Kimmerer quotes from Wendell Berry, that
“People exploit what they have merely concluded to be of value, but they defend what they love, and to defend what we love we need a particularizing language, for we love what we particularly know.”
She talks about working with a group of students to address “the grammar of animacy,” something she links with her Native language. Coming up with words that describe our relationship with the natural world – words that give that world agency and space in our techno-infused, smartphone-toting bubble. She suggests “ki” and “kin” when talking about other species.
Then there’s George Monbiot, who writes that our current language for nature is too objective, cold, and scientific. He writes:
“places in which nature is protected are called “sites of special scientific interest”. At sea, they are labelled “no-take zones” or “reference areas”. Had you set out to estrange people from the living world, you could scarcely have done better… Wild animals and plants are described as “resources” or “stocks”, as if they belong to us and their role is to serve us: a notion disastrously extended by the term “ecosystem services”.”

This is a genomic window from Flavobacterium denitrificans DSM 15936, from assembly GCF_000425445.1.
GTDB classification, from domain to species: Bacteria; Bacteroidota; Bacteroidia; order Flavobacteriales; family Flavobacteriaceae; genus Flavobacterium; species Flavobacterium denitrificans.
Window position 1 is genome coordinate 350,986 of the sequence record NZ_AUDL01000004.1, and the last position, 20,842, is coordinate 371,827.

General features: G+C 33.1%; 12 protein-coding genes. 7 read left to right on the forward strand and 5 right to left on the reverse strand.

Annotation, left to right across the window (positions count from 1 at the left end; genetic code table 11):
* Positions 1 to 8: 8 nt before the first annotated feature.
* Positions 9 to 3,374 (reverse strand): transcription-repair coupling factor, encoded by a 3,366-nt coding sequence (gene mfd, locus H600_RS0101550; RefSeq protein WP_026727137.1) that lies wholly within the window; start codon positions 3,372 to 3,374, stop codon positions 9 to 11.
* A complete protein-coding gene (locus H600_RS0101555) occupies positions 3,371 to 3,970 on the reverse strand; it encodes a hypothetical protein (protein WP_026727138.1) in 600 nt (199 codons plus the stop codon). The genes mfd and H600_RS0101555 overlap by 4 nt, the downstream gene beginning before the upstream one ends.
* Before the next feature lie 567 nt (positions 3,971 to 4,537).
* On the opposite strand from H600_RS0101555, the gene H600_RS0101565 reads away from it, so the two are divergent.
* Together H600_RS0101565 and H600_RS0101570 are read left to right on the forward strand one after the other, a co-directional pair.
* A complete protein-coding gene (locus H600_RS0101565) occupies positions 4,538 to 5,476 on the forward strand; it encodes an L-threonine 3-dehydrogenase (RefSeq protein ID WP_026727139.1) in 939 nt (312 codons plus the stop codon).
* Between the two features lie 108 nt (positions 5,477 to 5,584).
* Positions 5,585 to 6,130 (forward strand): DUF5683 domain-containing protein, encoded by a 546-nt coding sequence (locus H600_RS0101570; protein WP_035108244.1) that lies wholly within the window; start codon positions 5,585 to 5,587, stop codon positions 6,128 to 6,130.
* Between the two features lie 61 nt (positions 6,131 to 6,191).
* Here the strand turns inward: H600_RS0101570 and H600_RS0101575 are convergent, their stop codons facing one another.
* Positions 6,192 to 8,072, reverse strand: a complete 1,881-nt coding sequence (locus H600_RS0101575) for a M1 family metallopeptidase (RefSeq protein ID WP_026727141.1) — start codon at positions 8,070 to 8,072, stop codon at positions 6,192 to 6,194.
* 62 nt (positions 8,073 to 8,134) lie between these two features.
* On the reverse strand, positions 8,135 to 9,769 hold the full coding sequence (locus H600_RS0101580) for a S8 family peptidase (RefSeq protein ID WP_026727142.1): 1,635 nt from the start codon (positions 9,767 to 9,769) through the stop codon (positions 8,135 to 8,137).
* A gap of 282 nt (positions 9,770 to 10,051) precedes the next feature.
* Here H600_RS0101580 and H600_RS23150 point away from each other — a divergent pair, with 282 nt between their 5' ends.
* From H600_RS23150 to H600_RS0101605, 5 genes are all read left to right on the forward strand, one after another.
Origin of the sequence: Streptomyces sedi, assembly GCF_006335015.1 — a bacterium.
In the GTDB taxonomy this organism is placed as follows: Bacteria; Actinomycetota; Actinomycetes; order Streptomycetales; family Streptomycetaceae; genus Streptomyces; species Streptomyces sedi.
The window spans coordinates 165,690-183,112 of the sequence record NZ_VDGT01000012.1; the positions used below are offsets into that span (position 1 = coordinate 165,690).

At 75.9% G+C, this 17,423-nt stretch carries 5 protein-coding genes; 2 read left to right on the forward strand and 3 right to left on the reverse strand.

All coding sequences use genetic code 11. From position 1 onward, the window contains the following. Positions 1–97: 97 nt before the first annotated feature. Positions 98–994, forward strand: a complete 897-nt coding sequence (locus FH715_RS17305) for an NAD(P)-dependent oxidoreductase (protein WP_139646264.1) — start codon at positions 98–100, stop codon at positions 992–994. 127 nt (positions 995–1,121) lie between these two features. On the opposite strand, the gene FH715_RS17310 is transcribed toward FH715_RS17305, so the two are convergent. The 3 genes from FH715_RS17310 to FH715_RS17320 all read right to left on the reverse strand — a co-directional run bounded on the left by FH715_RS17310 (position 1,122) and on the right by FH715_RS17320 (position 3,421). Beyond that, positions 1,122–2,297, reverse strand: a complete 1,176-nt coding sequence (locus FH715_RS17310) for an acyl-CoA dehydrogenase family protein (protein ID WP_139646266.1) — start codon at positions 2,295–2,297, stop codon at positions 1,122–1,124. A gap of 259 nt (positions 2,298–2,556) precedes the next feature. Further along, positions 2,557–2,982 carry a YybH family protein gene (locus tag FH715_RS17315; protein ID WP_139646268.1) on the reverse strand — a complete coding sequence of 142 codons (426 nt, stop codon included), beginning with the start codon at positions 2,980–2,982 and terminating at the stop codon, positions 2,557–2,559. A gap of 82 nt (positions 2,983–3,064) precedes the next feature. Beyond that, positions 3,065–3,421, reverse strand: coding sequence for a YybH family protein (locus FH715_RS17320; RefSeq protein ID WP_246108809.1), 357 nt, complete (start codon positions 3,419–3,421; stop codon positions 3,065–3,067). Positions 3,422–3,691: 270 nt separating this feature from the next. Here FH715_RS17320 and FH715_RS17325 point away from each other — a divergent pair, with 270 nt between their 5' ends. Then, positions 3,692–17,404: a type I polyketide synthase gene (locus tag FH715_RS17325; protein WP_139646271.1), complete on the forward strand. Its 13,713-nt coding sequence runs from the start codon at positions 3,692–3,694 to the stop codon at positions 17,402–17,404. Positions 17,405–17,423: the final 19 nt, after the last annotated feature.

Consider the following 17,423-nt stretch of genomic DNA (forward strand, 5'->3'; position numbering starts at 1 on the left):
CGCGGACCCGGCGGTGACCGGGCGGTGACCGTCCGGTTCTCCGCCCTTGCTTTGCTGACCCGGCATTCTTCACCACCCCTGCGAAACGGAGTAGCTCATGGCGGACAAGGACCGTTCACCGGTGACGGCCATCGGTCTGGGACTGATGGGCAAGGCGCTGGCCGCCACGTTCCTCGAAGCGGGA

He makes a good point:
“Words encode values that are subconsciously triggered when we hear them.”
Somehow we need to find that middle ground between the objective scientist approach and the obscure wordsmithing of Macfarlane’s resurrected language. He suggests phrases like “places of natural wonder” or “living planet.”
Or maybe, as Sam Illingworth shared last week, we should just switch to writing poetry. Apparently, “writing poetry presents a way for underserved audiences to express their thoughts and needs in relation to environmental change.” I’m all for that.
So to end today’s post – a poem by Bo Bolander.
my name is frog
i liek the wet
on damp smol leaf
is where I set
if snek or birb should try attack
i kill them ded
i am not snak!